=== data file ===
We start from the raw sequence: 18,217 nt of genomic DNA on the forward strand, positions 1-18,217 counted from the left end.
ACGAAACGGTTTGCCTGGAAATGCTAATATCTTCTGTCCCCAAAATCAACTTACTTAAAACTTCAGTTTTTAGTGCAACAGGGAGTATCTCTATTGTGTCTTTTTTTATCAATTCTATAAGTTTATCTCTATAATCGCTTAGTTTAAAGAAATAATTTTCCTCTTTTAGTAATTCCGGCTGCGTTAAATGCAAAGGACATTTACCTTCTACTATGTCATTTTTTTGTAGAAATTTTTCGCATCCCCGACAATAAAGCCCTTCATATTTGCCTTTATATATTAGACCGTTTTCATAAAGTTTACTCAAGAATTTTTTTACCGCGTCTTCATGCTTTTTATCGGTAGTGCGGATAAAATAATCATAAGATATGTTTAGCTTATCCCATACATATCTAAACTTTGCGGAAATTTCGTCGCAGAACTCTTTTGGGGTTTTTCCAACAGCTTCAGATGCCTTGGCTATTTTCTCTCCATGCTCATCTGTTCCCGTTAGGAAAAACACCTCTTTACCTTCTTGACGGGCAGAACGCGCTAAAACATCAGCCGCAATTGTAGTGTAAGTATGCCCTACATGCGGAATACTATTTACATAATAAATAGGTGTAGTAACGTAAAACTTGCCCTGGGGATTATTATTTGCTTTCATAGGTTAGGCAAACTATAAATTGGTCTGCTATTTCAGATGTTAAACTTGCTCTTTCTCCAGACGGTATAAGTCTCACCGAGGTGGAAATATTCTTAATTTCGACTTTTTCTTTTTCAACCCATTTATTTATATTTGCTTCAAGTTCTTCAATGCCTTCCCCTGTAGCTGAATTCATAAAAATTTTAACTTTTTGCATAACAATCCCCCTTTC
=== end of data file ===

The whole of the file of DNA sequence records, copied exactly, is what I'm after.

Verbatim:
We start from the raw sequence: 18,217 nt of genomic DNA on the forward strand, positions 1-18,217 counted from the left end.
ACGAAACGGTTTGCCTGGAAATGCTAATATCTTCTGTCCCCAAAATCAACTTACTTAAAACTTCAGTTTTTAGTGCAACAGGGAGTATCTCTATTGTGTCTTTTTTTATCAATTCTATAAGTTTATCTCTATAATCGCTTAGTTTAAAGAAATAATTTTCCTCTTTTAGTAATTCCGGCTGCGTTAAATGCAAAGGACATTTACCTTCTACTATGTCATTTTTTTGTAGAAATTTTTCGCATCCCCGACAATAAAGCCCTTCATATTTGCCTTTATATATTAGACCGTTTTCATAAAGTTTACTCAAGAATTTTTTTACCGCGTCTTCATGCTTTTTATCGGTAGTGCGGATAAAATAATCATAAGATATGTTTAGCTTATCCCATACATATCTAAACTTTGCGGAAATTTCGTCGCAGAACTCTTTTGGGGTTTTTCCAACAGCTTCAGATGCCTTGGCTATTTTCTCTCCATGCTCATCTGTTCCCGTTAGGAAAAACACCTCTTTACCTTCTTGACGGGCAGAACGCGCTAAAACATCAGCCGCAATTGTAGTGTAAGTATGCCCTACATGCGGAATACTATTTACATAATAAATAGGTGTAGTAACGTAAAACTTGCCCTGGGGATTATTATTTGCTTTCATAGGTTAGGCAAACTATAAATTGGTCTGCTATTTCAGATGTTAAACTTGCTCTTTCTCCAGACGGTATAAGTCTCACCGAGGTGGAAATATTCTTAATTTCGACTTTTTCTTTTTCAACCCATTTATTTATATTTGCTTCAAGTTCTTCAATGCCTTCCCCTGTAGCTGAATTCATAAAAATTTTAACTTTTTGCATAACAATCCCCCTTTC